R-Reason to smile: My daughter. The kindness of others. Things small, simple and beautiful.

S-Season: Fall.

T-Tag three people: Rebecca, Madeline, blueyondergirl.

U-Unknown fact about me: Unknown to whom? To you? To myself? Must be an existential question…

V-Vegetable you do not like: Belgian endive. Too bitter.

W-Worst habit: Too often I get inordinately mad at inanimate things. E.g., the stupid computer. It stems from having no patience – except with children, but they’re excused.

X-X-rays you have had: Leg, chest,teeth.

Y-Your favorite food: Frietjes (frenched fries fried Belgian style, i.e., twice).

Z-Zodiac: Leo.

Phew, that was rather painless. I pass it on.

Moonlight Chronicle no. 59 (c) Dan Price

I got my first Moonlight Chronicle way back in 2004. I loved it and subscribed to a couple of future issues. I got so hooked on that great feeling of opening the mailbox and seeing that small but thick envelope nestled there, with one or other MC stamp and Dan’s crazy handwriting on it.

So I requested all the MCs I didn’t have in one big order. What a feeling, getting that big box and sitting down for days on end to read through all of them! It was one of the most worthwhile splurges I ever made (did?), a close second to buying the complete collection of Glen Gould playing Bach!

I kept on receiving my MCs until issue 49. Then, for some reason, probably the one we call “life”, I failed to subscribe to new issues. I almost forgotten all about it when Amie discovered the big tin box I had stored them in.

She loves books, of course, especially small ones that easily fit her small hands. And she loves drawing and drawings. Books + drawings = Moonlight Chronicles!

She sat down and “read” through half of them! Commenting:

- Mama, Mama, there’s a house in here!

Leafing through two more, her frown growing more and more threatening. Comment:

- Mama, this is no good! These books don’t have houses in them.

Then, flipping through the next issue, with great relief:

- Ah! There‘s a house!

amie reading Dan Price’s Moonlight Chronicles (c) Katrien Vander Straeten

I sat next to her on the floor, also reading, haphazardly, issue 41, then 30, then 7. I know Dan’s life story, so I didn’t get lost in the chronology. I think it was the first time in days that I was so relaxed!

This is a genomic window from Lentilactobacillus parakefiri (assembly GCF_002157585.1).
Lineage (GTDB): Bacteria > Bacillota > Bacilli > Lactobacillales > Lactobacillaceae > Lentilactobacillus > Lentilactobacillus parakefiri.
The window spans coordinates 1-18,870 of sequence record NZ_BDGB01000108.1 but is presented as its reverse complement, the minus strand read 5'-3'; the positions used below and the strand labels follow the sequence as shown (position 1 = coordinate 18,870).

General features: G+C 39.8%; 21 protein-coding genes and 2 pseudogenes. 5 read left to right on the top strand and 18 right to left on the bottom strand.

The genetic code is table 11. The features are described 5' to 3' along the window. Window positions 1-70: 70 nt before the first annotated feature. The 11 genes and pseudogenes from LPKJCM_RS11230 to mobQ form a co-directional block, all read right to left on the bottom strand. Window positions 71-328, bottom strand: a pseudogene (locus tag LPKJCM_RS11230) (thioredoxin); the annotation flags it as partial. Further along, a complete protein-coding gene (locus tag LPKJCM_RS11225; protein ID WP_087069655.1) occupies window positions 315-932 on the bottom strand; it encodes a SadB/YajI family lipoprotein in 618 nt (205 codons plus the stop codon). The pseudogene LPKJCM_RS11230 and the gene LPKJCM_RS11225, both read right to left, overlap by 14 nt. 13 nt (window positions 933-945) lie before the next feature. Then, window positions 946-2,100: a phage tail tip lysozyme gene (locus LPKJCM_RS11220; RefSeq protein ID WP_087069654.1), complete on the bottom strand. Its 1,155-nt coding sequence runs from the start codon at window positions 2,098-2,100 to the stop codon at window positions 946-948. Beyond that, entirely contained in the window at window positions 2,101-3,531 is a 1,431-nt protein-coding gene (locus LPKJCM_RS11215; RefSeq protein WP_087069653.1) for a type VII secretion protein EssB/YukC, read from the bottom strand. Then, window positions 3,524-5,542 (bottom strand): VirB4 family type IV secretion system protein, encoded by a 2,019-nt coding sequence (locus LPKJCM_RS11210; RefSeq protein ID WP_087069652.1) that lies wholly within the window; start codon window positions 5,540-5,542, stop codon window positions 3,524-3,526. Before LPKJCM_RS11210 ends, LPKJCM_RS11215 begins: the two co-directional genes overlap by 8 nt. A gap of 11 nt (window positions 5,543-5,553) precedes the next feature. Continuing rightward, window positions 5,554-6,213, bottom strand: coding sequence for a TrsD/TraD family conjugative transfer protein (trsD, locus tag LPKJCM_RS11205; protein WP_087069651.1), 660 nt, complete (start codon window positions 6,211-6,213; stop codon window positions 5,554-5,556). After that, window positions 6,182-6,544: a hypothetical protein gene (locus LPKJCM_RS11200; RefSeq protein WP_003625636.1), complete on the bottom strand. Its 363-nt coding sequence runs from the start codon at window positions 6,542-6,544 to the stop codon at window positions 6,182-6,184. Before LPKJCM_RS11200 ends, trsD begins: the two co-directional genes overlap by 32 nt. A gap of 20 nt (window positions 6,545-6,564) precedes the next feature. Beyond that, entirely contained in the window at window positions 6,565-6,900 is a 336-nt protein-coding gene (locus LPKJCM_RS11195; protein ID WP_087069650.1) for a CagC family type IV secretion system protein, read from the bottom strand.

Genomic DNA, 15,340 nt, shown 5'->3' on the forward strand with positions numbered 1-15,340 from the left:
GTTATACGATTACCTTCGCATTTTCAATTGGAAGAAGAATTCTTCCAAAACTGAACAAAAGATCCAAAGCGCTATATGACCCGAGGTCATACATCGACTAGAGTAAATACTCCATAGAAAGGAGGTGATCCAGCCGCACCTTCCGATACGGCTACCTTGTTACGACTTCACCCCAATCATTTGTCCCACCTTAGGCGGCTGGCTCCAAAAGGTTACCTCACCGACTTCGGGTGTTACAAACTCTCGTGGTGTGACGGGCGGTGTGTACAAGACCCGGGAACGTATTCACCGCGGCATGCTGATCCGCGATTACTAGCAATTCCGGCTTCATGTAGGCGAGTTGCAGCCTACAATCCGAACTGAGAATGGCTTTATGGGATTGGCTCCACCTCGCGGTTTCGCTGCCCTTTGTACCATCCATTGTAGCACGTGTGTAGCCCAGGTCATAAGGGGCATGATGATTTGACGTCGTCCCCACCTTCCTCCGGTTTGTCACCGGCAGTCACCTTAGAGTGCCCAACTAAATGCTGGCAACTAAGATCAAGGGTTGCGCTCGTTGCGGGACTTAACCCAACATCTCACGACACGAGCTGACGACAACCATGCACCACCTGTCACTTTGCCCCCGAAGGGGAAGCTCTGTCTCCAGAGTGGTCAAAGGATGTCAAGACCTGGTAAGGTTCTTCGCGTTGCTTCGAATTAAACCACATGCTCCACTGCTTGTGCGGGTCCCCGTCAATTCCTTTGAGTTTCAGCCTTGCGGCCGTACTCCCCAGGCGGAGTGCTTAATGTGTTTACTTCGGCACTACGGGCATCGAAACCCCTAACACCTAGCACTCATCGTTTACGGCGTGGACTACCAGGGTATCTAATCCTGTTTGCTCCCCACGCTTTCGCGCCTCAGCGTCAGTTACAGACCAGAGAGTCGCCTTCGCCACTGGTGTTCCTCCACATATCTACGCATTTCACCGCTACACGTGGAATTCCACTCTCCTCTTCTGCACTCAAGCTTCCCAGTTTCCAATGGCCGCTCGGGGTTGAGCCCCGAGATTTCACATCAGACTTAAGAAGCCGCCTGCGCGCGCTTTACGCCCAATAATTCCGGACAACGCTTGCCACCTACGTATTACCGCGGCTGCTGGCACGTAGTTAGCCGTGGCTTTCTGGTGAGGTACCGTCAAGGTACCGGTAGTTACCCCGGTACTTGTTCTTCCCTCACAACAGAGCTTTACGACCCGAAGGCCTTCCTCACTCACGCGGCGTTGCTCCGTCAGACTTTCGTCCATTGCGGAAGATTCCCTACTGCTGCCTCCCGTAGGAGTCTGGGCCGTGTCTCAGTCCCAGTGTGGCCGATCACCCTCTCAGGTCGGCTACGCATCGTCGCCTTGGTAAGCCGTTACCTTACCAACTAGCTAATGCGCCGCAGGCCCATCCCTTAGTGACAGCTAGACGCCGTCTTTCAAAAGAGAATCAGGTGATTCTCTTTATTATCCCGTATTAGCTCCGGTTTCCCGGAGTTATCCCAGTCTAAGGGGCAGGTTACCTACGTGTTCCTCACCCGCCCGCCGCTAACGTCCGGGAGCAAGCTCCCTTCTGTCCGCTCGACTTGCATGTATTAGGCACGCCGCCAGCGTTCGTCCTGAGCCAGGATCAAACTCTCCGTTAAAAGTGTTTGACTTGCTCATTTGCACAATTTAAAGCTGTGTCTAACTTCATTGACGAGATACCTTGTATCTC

Dan’s a goodhearted hobo who lives an enchanted life in a tepee and several handmade constructions (“hobbit-holes”) in a meadow by a creek near Joseph in Eastern Oregon. His life is enchanted – he searches for his style in drawing, a smaller ecological footprint, a closer bond with nature, and ruminates about life. But his little journals also reflect the hard side of that life, the isolation from his family and the discomfort of living simply. And all that in such direct language and illustrated, of course, by his neat little drawings.

Check out this cool documentary about Dan on the Oregon Public Television (not very recent, but it still reflects his life).

- Mama, are there more of these? (Amie asked)

- Of course!

- Can we get them?

- Of course!

13 more Chronicles have been written since I jumped off that wagon. We saved some money with our so-far-successful $200/week regimen, and with DH on board, I wrote to Dan and am now joyfully anticipating catching up! So is Amie!

Amie moving rice around, feb 2008 (c) Katrien Vander Straeten

Amie has taken a great liking to this game, another one straight from a Montessori lesson.

A while ago I introduced the tea set and the pitcher to let her pour water as a game, and her own drink at mealtime. More recently, I also gave her the responsibility of filling the sugar pot. She loved it so much, she was heartbroken yesterday morning when Laura had already filled it up. We could have poured the sugar back into the bag and let her do it over, but she is still coughing and sneezing all over the place.

Then I remembered a small bag of old brown rice that has been sitting in our pantry for over four years (five? six?). The rice is nicer than water or sugar, for her because it is such fun to dig her hand in, and for me because it doesn’t make such a mess when spilled.
I gave her a bowl full, a teaspoon and a smaller sugar spoon, and her tea set. She played for a full hour, carefully filling all her tea cups and pitchers, emptying them again, and so on. She couldn’t stop commenting:

- I like this game, Mama! I really do like this game very much.

Project for DH: Put together sorting trays, like these, or these:

sorting trays (c) E & O Montessori

Amie is ill again. She has “upper respiratory problems”. One child sniffs > Amie gets a cold. Our trip to the Science Museum was fun, but by the evening I could see that we had brought home more than a bunch of good memories.

Yesterday she spent the day glued to me. She slept until noon! On me. DH took this sweet picture of us on the sofa.

Mama reading and Amie asleep, feb 2008 (c) Satrajit Ghosh

I look so sleepy, don’t I? It’s not the book I’m reading  though. Try staying awake with such a warm, sleepy body weighing you down!